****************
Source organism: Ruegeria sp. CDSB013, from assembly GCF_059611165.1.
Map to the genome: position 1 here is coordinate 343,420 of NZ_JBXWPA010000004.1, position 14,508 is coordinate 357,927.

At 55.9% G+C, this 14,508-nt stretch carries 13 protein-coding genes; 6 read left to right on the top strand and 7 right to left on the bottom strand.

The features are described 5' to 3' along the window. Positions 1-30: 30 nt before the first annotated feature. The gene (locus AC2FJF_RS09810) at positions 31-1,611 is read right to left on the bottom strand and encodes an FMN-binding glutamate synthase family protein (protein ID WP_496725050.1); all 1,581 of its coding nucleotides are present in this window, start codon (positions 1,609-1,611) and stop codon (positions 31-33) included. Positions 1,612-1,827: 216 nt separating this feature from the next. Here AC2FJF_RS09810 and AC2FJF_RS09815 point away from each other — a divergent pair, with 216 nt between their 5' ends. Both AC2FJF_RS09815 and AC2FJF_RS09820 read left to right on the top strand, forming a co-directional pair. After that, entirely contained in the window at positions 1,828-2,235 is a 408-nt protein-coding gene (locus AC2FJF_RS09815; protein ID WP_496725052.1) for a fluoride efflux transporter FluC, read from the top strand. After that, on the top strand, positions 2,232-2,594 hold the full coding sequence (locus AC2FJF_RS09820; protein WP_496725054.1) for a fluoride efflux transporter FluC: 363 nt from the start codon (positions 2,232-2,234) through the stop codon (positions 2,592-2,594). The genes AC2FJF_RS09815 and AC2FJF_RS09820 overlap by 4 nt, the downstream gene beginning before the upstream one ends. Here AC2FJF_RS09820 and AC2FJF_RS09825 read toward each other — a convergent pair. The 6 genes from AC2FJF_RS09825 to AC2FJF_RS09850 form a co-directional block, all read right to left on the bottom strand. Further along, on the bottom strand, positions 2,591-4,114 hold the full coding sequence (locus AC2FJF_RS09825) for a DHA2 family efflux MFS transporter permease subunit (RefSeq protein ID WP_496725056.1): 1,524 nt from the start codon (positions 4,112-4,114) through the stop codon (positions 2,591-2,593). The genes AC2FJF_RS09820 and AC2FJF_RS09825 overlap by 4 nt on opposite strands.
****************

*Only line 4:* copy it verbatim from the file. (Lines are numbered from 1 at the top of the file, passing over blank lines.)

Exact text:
The features are described 5' to 3' along the window. Positions 1-30: 30 nt before the first annotated feature. The gene (locus AC2FJF_RS09810) at positions 31-1,611 is read right to left on the bottom strand and encodes an FMN-binding glutamate synthase family protein (protein ID WP_496725050.1); all 1,581 of its coding nucleotides are present in this window, start codon (positions 1,609-1,611) and stop codon (positions 31-33) included. Positions 1,612-1,827: 216 nt separating this feature from the next. Here AC2FJF_RS09810 and AC2FJF_RS09815 point away from each other — a divergent pair, with 216 nt between their 5' ends. Both AC2FJF_RS09815 and AC2FJF_RS09820 read left to right on the top strand, forming a co-directional pair. After that, entirely contained in the window at positions 1,828-2,235 is a 408-nt protein-coding gene (locus AC2FJF_RS09815; protein ID WP_496725052.1) for a fluoride efflux transporter FluC, read from the top strand. After that, on the top strand, positions 2,232-2,594 hold the full coding sequence (locus AC2FJF_RS09820; protein WP_496725054.1) for a fluoride efflux transporter FluC: 363 nt from the start codon (positions 2,232-2,234) through the stop codon (positions 2,592-2,594). The genes AC2FJF_RS09815 and AC2FJF_RS09820 overlap by 4 nt, the downstream gene beginning before the upstream one ends. Here AC2FJF_RS09820 and AC2FJF_RS09825 read toward each other — a convergent pair. The 6 genes from AC2FJF_RS09825 to AC2FJF_RS09850 form a co-directional block, all read right to left on the bottom strand. Further along, on the bottom strand, positions 2,591-4,114 hold the full coding sequence (locus AC2FJF_RS09825) for a DHA2 family efflux MFS transporter permease subunit (RefSeq protein ID WP_496725056.1): 1,524 nt from the start codon (positions 4,112-4,114) through the stop codon (positions 2,591-2,593). The genes AC2FJF_RS09820 and AC2FJF_RS09825 overlap by 4 nt on opposite strands.